In total, we received questionnaires from 3,178 participants, of which 3,040 fulfilled inclusion criteria; overall 48 questionnaires were excluded due to lack of completeness. We are not able to report response rates, as peer researchers did not record how many people they approached. Due to this non-recording of the participation rate the mechanism that is responsible for this surely occurred behaviour can only be modelled as being completely random. For the following analyses we excluded 128 questionnaires of participants who were recruited by four of six study coordinators and 33 questionnaires lacking information on the recruiting peer researcher. This resulted in a final sample size of 2,879 participants recruited by 99 peer researchers.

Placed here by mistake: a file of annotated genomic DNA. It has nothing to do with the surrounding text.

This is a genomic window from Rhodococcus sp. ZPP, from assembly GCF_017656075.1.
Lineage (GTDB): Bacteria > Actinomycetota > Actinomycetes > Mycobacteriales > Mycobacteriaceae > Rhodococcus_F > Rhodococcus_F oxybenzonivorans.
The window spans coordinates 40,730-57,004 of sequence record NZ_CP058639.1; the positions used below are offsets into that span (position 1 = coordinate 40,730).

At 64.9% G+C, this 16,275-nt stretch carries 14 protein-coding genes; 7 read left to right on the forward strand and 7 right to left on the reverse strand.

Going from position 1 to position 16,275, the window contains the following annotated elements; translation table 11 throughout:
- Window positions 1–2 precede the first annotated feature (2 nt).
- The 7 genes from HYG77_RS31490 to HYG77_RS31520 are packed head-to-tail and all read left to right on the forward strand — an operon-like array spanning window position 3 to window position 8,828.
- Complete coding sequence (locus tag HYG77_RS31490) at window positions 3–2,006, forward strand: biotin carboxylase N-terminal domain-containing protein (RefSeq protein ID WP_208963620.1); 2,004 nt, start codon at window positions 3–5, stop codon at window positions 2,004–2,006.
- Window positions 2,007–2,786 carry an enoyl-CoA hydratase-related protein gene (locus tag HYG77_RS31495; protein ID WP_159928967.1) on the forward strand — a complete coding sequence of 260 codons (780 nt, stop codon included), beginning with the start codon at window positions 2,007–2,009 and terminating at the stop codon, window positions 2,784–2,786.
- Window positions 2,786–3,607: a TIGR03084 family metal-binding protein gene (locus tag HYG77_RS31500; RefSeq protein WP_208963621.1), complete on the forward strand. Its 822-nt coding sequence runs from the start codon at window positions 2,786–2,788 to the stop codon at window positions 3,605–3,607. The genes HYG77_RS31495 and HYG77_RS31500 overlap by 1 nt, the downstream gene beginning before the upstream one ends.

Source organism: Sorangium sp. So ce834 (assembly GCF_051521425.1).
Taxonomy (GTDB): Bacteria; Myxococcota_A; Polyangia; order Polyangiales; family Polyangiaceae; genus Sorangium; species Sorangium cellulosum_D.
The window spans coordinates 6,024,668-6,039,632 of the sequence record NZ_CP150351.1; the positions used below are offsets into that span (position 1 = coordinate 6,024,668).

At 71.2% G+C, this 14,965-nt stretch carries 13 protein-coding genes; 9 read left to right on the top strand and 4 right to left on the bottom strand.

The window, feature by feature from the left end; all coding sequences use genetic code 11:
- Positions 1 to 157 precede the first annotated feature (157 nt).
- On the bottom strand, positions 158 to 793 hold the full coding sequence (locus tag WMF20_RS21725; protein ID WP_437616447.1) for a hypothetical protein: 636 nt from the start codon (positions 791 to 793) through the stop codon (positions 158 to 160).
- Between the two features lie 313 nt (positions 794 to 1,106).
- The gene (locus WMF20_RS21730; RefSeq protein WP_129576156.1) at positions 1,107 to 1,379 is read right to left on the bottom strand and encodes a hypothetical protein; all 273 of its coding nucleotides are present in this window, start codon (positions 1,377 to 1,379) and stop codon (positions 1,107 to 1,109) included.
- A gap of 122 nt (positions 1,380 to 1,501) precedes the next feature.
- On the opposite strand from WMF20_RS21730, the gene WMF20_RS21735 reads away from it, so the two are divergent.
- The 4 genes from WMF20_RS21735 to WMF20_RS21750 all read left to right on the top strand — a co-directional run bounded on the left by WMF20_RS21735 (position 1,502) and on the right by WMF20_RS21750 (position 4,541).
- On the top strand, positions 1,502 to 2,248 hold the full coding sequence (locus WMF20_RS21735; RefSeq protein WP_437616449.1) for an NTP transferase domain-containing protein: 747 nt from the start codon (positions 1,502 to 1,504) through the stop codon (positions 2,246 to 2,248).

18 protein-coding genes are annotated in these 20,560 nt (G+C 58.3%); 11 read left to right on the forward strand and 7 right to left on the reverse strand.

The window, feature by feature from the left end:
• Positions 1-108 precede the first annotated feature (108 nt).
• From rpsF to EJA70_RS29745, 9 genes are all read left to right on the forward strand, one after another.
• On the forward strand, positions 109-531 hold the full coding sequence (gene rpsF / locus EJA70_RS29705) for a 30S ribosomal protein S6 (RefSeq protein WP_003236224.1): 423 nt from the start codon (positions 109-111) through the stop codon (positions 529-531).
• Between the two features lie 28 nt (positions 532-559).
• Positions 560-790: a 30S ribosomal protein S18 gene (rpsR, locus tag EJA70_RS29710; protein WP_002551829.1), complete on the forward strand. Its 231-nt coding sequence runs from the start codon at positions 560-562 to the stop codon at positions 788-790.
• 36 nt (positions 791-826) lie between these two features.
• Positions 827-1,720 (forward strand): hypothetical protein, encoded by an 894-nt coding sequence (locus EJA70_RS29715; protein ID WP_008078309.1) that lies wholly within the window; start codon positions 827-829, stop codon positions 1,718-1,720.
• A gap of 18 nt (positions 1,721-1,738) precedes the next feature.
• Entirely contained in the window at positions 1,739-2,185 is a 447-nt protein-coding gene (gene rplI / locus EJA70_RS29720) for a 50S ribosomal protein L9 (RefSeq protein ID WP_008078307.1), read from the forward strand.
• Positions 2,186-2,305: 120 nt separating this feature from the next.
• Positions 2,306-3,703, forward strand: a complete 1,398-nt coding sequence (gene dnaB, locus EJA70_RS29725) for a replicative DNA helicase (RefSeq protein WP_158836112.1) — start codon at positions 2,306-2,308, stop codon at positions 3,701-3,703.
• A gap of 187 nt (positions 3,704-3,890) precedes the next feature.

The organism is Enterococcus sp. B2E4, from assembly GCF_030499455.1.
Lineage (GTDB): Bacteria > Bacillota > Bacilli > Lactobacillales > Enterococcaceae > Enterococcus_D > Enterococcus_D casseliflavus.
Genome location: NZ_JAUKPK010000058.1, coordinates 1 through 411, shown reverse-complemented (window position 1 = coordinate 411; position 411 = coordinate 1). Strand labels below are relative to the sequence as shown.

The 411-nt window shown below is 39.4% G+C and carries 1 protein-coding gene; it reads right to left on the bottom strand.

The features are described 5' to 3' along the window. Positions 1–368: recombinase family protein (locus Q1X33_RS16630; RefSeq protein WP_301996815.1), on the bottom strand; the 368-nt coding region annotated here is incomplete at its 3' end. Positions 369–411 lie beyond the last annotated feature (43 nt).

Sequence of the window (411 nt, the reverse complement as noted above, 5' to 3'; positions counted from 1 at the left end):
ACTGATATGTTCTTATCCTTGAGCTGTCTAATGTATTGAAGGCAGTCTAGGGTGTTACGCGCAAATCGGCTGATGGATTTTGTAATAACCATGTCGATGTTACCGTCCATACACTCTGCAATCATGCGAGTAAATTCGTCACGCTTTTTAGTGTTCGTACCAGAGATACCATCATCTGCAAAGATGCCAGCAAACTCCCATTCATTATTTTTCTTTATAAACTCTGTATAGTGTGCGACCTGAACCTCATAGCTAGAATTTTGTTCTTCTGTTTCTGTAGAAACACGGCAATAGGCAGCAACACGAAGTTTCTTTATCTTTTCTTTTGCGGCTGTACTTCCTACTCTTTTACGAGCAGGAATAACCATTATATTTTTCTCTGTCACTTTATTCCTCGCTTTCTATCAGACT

Characteristics of peer researchers

Of 99 peer researchers 52 were female (52.5%), the median age was 35 years, ranging from 19 years to 65 years of age. Peer researchers were born in 22 different sub-Saharan African countries, three were born in Germany and one peer researcher originated from the Caribbean, but had well-established connections to the local African community. Main countries of birth of peer researchers were Nigeria (12.1%), Ghana (12.1%) and Cameroon (11.1%). There were significant differences in terms of gender distribution of peer researchers by study cities, but they did not differ in terms of age and regions of origin (Table 1). While in Berlin and Munich the majority of questionnaires were filled in by participants themselves, in Essen, Hanover and Cologne the majority of participants took part in personal interviews. The questionnaire language differed between the study cities (Table 1).

Table 1: Characteristics of peer researchers (n=99) and administrative information (n=2,879) stratified by study cities, Fisher’s exact and chi² test

Characteristics of the study sample